In May 2009, Morley Safer and his wife, Jane, visited the AGO. He later penned the following reminiscences from his childhood.
As I recall – and I make no guarantee of the precise year – I was selected to represent Clinton Street School at Saturday morning art classes at the Ontario Gallery of Art. I was 8 or 9 years old, so it would have been 1939 or 1940. In any case World War two had already begun.
On the first Saturday, my mother took me by streetcar to Dundas Street and walked me up to the most imposing front door I had ever seen. Even more imposing than "The Museum" which I had visited and which held for me a macabre fascination. I still have vivid memories of staring down at the faces of the Egyptian mummies on display there and equally vivid memories of the nightmares they produced. It was back in those pre-acronym years, when the Royal Ontario Museum was known simply as ‘the Museum.’ ROM, was yet to be coined
But an art gallery, or art museum was a totally new and as it turned out, a totally benign experience, one that made me into an incurable visitor to art museums across four continents and at least thirty countries over the past 70 years.
The first painting I remember was Tom Thomson’s The West Wind and I remember staring at it with a certain disbelief, that shock to the chest that I get to this day, when confronted with the mixture of genius and mystery that a Goya or early Picasso or Vermeer produces, no matter how familiar the painting may be.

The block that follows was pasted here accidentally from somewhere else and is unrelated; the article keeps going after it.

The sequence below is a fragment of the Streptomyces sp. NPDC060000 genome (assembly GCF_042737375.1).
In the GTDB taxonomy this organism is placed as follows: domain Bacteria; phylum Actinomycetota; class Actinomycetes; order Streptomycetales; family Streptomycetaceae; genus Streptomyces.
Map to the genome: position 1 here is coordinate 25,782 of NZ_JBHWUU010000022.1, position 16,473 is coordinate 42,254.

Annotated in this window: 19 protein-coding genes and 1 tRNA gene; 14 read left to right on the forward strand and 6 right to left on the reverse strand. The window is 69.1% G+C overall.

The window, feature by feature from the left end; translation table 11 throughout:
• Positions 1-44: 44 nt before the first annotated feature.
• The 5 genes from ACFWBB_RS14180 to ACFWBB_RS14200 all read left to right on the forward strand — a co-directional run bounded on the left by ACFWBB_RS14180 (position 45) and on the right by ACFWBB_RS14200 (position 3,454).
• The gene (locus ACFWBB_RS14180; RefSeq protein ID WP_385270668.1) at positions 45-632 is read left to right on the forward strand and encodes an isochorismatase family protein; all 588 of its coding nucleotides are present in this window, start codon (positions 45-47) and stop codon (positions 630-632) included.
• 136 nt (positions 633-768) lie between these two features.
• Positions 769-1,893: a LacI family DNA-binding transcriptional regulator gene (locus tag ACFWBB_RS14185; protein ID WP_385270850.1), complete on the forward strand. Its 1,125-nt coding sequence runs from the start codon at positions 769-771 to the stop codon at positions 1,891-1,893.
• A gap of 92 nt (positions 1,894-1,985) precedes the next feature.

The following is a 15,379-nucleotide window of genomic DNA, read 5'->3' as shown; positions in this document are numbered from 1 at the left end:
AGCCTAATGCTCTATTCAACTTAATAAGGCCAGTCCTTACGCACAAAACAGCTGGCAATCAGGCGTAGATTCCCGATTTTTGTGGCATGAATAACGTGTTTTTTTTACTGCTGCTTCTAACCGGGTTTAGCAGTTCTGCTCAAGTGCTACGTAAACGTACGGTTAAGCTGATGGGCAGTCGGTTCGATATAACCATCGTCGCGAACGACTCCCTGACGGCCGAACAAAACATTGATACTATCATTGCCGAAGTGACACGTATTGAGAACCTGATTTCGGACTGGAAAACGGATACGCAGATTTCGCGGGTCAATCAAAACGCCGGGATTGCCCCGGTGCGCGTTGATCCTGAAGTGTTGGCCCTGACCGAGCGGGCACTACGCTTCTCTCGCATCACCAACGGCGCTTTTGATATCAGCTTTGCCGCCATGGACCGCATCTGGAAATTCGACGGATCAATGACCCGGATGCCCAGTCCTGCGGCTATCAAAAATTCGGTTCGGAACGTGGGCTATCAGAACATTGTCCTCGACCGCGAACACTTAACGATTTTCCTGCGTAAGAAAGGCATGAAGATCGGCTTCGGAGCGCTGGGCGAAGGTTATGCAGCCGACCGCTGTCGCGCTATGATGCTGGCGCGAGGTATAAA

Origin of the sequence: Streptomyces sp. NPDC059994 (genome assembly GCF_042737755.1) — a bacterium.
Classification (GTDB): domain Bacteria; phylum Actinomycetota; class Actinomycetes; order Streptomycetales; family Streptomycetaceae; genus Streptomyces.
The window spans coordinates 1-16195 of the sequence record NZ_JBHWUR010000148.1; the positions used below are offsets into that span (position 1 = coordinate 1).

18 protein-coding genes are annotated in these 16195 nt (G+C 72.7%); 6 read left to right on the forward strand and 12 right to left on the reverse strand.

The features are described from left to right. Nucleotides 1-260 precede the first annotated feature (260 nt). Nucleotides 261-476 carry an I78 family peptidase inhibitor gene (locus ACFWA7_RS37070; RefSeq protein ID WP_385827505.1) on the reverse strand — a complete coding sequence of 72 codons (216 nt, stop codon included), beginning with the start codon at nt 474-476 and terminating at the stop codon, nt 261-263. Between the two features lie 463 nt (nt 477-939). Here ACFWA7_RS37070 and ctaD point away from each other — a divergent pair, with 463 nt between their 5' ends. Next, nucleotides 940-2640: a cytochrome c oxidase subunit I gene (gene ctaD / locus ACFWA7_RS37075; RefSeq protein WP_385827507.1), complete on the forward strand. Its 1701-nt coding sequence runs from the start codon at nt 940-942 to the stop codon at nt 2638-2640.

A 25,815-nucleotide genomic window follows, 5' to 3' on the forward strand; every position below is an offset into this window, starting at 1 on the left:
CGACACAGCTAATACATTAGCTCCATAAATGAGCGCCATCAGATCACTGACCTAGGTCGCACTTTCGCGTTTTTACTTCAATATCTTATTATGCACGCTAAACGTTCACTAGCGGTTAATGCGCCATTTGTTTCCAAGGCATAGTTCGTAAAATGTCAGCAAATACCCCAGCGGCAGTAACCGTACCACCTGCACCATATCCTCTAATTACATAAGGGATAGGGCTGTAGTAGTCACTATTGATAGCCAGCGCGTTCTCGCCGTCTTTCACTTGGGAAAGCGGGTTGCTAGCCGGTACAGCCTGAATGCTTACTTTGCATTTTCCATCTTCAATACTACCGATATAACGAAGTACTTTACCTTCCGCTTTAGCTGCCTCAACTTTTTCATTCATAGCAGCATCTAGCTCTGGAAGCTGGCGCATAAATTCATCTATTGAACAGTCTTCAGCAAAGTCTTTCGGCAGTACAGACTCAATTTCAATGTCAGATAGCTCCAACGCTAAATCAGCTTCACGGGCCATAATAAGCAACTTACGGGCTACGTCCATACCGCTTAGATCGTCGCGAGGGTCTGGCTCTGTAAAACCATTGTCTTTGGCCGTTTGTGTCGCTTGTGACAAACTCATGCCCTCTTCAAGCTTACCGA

But I confess the classes themselves were a disappointment. Art education must have been going through one its periodic ‘let the little dears just express themselves,’ moments. We were supplied with large sheets of blank newsprint, a single brush and a number of small jars of what must have been tempera or casein paint, and told to make art. Not a suggestion was made, or, heaven forbid, a judgment or critique . It almost seemed that the people in charge were polishing their passive/aggressive skills for life beyond Dundas Street.
I recall only one exception to this course in random doodling; it was a field trip of sorts to a welding shop on Queen Street, where we were told to try to capture what we saw. This pitch-black shed illuminated only by billions of sparks flying from the torches of brawny men shielding their faces with iron masks was a Dante’s Inferno of pure joy for a nine year old armed with coloured pencils and pad. The images were impossible to capture, but the challenge, even the failure was inspirational. That memory is virtually the only one I have of actually making art on those Saturday mornings, so long ago.
The classes may have done little to enhance what little talent I have for painting, but they gave me entrance to a world of ideas and images that I value beyond measure.